December 5th, 2011
Missing Scaffold; the Broken Discourse
the many years that I taught first-year writing courses – composition 101 – I
met a new group of students each semester in each of my classes. The only
introduction I had to these students was a list of their names. The big
challenge for me was to discover their level of capabilities that, before
information technology, was the main factor in deciding how I taught the
most of the students were strong writers, I would challenge them with difficult
concepts and issues to write about. They could draft grammatical and
readable text but could they do that if they wrote about complex and
on the other hand, most of the students had basic fluency problems, having
difficulty expressing even simple ideas, we would focus much more on
pre-writing activities such as brainstorming and one-minute papers and
peer-review – all techniques designed to frame "writing” in their minds as
communication and not performance. These exercises were also
designed to de-mystify writing and build their confidence as writers.
of needing to discover more about my new students, we often spent two weeks
getting to know each other and to settle into an appropriate learning design.
however, I could have looked at my new students’ prior work before class even
started, we would not have to waste two weeks. If I had the scaffold of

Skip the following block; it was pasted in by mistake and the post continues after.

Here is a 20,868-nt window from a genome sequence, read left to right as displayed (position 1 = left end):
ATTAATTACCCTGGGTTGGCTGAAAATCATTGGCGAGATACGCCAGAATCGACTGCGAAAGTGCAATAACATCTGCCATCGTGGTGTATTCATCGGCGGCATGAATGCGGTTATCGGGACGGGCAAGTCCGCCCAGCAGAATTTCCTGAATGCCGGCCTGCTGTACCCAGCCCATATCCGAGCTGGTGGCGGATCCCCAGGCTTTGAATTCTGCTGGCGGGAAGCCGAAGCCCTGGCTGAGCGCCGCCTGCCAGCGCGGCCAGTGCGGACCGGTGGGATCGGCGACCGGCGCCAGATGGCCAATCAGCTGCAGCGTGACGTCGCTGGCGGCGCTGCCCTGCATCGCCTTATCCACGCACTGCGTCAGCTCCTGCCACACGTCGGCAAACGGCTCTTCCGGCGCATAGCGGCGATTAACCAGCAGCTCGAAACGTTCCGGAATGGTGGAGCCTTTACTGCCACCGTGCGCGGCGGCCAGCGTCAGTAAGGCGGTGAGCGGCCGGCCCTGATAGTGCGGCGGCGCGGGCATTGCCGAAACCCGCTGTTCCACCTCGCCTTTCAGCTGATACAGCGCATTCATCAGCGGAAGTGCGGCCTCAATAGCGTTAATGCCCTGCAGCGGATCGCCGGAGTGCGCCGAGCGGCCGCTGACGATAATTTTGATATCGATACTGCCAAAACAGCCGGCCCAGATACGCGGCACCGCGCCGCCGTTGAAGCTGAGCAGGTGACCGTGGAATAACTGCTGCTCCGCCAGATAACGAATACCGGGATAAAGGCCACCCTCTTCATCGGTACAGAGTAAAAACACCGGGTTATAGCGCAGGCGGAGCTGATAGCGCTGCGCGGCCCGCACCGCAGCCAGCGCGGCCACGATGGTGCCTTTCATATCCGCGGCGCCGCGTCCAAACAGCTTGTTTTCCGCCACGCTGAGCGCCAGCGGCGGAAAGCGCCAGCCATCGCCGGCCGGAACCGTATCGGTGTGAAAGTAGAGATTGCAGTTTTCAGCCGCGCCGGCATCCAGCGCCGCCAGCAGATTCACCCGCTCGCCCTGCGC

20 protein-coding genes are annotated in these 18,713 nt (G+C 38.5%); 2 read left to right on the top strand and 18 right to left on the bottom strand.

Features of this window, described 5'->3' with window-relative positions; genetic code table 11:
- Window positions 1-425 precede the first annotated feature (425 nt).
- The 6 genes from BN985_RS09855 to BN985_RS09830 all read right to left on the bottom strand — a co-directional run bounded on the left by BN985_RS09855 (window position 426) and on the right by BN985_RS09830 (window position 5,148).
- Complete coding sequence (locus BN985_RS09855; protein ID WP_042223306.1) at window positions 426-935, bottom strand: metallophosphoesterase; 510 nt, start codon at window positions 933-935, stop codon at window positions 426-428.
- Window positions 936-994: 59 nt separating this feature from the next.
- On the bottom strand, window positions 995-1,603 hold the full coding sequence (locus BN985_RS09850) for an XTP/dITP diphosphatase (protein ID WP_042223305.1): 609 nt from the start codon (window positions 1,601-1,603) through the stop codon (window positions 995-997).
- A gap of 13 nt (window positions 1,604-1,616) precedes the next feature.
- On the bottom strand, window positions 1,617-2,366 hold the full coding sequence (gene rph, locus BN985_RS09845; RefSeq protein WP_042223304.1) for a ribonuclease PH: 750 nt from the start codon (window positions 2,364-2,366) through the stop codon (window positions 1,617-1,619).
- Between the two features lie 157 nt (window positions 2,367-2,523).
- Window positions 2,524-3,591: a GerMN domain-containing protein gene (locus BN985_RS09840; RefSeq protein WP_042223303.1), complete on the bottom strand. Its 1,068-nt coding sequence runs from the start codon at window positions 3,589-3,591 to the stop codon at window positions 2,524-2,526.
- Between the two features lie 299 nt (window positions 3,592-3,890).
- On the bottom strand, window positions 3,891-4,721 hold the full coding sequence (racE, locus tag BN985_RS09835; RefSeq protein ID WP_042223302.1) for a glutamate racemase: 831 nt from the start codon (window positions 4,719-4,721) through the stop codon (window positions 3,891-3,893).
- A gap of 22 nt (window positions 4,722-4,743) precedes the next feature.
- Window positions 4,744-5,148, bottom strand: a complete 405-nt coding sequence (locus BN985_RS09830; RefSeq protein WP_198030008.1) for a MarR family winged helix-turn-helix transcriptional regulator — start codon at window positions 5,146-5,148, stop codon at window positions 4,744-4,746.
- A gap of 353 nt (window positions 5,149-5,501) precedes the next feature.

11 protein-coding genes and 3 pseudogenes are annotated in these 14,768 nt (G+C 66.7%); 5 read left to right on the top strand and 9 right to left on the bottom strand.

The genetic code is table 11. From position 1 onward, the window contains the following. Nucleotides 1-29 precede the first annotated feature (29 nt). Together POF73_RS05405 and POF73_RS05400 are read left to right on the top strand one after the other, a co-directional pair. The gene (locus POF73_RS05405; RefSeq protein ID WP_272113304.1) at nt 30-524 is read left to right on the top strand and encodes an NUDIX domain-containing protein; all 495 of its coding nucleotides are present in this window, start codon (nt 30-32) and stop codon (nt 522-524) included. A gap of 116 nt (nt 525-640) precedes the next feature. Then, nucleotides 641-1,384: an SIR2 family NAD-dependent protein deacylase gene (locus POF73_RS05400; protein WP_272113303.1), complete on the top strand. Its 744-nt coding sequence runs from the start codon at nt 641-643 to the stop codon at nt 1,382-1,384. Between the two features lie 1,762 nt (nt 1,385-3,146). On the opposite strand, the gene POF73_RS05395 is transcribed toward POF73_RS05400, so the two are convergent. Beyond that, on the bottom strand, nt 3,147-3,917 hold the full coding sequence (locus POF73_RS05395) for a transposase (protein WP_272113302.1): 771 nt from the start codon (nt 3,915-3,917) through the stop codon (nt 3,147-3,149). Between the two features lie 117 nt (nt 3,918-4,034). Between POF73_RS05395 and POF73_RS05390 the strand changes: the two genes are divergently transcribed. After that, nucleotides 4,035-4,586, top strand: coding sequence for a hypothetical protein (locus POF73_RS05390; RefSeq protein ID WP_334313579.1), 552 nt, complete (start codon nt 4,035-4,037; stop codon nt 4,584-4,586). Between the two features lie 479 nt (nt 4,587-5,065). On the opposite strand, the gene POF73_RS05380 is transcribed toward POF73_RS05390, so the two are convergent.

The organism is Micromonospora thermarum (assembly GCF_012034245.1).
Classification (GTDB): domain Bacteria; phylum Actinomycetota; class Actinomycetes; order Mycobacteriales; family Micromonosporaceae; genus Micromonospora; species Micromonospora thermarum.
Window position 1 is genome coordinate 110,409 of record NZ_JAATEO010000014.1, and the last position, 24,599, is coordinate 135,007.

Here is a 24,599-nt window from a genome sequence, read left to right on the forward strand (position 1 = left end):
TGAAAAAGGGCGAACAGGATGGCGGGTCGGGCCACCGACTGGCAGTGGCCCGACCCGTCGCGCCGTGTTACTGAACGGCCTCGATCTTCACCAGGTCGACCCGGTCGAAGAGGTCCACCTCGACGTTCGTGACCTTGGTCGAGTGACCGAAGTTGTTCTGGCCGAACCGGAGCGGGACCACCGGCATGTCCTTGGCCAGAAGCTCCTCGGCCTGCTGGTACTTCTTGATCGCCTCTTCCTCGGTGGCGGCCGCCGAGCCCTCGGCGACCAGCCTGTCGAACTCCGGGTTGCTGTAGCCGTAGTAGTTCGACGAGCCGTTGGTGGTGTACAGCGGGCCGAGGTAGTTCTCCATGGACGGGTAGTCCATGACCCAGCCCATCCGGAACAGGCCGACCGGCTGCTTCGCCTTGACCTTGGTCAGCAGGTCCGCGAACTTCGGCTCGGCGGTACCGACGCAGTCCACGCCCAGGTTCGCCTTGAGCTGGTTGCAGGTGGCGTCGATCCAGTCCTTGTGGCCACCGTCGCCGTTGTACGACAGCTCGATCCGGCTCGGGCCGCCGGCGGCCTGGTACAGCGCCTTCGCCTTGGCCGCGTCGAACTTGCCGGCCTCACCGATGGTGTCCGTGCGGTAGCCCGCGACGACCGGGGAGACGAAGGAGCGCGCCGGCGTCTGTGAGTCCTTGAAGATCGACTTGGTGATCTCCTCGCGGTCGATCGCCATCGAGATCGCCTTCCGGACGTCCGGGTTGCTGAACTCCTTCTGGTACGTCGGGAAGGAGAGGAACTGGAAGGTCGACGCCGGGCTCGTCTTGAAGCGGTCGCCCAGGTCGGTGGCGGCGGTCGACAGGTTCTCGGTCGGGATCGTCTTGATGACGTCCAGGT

eportfolio evidence, I could have done a better job of teaching.
conversations about eportfolios and how they can support more varied and new
kinds of learning designs have become more and more sophisticated. But,
as the most basic level, the essential continuity of learning is kept intact
with eportfoliios. Each new course is informed by evidence from previous
courses. The discourse between learners and teachers is kept
college courses still miss the scaffold that eportfolios can provide.
Most college courses suffer from a learning discourse that is broken because it
is discontinuous. We educators have become aware of how information
technologies can distribute learning geographically and how eportfolios can
capture evidence of these distributed learning experiences anywhere in the
world, but we are perhaps a bit less aware of how eportfolios can help support
a coherent learning conversation over time.